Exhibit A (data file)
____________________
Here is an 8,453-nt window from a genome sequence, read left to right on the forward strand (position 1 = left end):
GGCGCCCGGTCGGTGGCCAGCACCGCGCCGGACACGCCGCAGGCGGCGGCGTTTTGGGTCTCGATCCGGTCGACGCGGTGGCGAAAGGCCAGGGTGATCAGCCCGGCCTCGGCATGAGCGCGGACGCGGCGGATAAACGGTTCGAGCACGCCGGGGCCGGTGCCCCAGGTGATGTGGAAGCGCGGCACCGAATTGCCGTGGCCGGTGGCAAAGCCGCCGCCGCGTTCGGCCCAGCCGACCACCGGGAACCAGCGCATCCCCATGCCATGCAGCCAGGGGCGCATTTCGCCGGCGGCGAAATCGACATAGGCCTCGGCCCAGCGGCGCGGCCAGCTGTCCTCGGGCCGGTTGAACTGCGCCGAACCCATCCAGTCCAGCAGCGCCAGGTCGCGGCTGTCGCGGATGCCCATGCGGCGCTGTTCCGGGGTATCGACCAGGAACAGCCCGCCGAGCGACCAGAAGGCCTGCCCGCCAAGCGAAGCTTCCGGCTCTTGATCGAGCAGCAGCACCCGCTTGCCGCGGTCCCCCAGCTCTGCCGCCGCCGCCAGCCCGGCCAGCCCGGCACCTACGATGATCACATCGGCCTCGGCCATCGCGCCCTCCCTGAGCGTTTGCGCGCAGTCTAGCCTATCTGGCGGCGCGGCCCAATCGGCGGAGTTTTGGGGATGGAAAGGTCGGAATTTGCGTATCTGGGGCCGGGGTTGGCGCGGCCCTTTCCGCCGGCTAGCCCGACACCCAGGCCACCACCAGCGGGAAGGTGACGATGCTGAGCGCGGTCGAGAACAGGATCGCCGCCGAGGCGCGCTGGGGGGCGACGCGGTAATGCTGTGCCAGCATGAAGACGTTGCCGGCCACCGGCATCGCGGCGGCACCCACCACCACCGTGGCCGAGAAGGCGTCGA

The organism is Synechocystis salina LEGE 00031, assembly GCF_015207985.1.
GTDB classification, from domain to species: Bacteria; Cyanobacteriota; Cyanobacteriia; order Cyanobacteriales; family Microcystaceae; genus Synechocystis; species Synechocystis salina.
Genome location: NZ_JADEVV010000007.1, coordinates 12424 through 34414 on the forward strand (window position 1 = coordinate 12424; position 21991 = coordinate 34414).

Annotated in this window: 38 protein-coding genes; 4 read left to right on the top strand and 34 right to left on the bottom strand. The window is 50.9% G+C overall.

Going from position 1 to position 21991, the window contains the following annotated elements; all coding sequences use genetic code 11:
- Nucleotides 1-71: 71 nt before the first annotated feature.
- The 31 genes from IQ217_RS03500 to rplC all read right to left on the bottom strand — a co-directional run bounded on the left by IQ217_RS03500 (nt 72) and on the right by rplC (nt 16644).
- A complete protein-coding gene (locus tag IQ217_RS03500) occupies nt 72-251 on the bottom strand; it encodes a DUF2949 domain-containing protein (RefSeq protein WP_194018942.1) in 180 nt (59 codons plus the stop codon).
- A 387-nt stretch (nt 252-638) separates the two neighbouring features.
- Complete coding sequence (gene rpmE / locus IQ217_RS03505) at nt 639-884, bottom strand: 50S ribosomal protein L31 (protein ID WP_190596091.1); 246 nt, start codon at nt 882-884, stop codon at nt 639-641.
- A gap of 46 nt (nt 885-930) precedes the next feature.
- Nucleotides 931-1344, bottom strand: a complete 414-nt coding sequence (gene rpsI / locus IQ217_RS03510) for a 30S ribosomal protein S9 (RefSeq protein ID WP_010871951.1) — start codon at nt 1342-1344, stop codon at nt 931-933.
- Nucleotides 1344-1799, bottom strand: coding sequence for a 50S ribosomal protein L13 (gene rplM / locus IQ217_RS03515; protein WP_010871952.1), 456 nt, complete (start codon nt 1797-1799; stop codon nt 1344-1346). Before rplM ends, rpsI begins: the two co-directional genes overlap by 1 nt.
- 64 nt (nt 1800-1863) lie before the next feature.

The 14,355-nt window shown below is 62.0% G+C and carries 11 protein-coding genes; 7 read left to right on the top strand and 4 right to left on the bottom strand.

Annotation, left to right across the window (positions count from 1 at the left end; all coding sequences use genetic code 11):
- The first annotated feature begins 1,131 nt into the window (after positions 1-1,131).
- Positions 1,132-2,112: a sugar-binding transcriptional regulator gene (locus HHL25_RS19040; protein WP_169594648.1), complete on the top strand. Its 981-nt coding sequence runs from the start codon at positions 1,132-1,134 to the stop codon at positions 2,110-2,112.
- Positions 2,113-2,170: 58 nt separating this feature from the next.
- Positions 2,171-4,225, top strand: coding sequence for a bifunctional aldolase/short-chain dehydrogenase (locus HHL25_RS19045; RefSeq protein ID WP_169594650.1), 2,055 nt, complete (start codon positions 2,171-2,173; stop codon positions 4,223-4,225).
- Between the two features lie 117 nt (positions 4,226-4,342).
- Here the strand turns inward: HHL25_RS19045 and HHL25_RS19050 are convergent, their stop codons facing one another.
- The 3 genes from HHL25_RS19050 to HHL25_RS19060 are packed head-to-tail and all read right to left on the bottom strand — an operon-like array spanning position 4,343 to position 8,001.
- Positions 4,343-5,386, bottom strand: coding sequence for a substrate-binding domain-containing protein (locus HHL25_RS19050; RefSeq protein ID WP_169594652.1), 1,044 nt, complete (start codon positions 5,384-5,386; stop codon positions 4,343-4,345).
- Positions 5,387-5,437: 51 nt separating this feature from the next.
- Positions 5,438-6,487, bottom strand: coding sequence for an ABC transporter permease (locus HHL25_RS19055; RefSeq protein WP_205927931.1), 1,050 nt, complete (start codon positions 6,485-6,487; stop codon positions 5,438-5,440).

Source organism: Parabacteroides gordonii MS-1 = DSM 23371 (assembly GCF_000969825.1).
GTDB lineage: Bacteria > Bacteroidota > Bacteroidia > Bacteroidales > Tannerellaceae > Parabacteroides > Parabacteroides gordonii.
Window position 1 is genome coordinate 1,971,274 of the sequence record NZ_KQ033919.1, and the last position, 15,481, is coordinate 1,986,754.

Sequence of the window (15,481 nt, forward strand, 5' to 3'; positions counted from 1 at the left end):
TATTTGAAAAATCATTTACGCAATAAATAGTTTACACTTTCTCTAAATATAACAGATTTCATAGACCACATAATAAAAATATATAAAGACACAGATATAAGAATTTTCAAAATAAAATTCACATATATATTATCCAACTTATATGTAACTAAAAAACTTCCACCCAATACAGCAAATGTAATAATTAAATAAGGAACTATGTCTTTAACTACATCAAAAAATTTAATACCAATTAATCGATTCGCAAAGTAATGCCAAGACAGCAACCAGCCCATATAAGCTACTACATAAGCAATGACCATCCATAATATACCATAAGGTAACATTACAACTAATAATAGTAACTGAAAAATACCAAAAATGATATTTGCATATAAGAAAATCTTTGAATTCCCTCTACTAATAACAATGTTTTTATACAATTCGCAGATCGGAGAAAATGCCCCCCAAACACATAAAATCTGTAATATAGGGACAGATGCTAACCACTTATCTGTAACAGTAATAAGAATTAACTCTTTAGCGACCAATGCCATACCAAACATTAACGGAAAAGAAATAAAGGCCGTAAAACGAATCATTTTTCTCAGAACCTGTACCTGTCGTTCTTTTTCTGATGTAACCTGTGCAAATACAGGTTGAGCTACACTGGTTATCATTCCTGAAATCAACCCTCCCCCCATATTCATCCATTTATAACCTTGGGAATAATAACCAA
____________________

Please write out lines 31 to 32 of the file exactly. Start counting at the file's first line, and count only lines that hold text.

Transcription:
Window position 1 is genome coordinate 1,971,274 of the sequence record NZ_KQ033919.1, and the last position, 15,481, is coordinate 1,986,754.

Sequence of the window (15,481 nt, forward strand, 5' to 3'; positions counted from 1 at the left end):